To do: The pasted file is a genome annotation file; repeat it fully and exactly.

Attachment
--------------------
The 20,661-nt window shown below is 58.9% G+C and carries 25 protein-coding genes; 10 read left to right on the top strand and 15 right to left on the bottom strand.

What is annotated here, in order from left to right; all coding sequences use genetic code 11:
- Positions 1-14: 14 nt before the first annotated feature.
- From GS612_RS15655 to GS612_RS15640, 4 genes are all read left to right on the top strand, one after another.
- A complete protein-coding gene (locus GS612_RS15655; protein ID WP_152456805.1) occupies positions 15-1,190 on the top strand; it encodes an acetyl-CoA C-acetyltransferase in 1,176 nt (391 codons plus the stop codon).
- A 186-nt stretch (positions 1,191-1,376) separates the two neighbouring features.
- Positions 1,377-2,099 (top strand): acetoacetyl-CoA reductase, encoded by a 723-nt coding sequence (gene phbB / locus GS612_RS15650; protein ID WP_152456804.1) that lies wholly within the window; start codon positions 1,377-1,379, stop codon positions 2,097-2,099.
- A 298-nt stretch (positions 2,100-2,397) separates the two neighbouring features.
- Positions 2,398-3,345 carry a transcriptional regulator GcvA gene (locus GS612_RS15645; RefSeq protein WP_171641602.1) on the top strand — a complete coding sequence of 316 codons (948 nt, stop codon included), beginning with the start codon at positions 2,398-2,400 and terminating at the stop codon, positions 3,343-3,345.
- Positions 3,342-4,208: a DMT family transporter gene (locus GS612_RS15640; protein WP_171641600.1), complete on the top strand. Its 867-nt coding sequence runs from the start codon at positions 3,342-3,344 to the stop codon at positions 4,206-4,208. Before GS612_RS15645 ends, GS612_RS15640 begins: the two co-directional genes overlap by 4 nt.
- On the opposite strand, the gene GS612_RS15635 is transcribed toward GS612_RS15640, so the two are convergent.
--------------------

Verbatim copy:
The 20,661-nt window shown below is 58.9% G+C and carries 25 protein-coding genes; 10 read left to right on the top strand and 15 right to left on the bottom strand.

What is annotated here, in order from left to right; all coding sequences use genetic code 11:
- Positions 1-14: 14 nt before the first annotated feature.
- From GS612_RS15655 to GS612_RS15640, 4 genes are all read left to right on the top strand, one after another.
- A complete protein-coding gene (locus GS612_RS15655; protein ID WP_152456805.1) occupies positions 15-1,190 on the top strand; it encodes an acetyl-CoA C-acetyltransferase in 1,176 nt (391 codons plus the stop codon).
- A 186-nt stretch (positions 1,191-1,376) separates the two neighbouring features.
- Positions 1,377-2,099 (top strand): acetoacetyl-CoA reductase, encoded by a 723-nt coding sequence (gene phbB / locus GS612_RS15650; protein ID WP_152456804.1) that lies wholly within the window; start codon positions 1,377-1,379, stop codon positions 2,097-2,099.
- A 298-nt stretch (positions 2,100-2,397) separates the two neighbouring features.
- Positions 2,398-3,345 carry a transcriptional regulator GcvA gene (locus GS612_RS15645; RefSeq protein WP_171641602.1) on the top strand — a complete coding sequence of 316 codons (948 nt, stop codon included), beginning with the start codon at positions 2,398-2,400 and terminating at the stop codon, positions 3,343-3,345.
- Positions 3,342-4,208: a DMT family transporter gene (locus GS612_RS15640; protein WP_171641600.1), complete on the top strand. Its 867-nt coding sequence runs from the start codon at positions 3,342-3,344 to the stop codon at positions 4,206-4,208. Before GS612_RS15645 ends, GS612_RS15640 begins: the two co-directional genes overlap by 4 nt.
- On the opposite strand, the gene GS612_RS15635 is transcribed toward GS612_RS15640, so the two are convergent.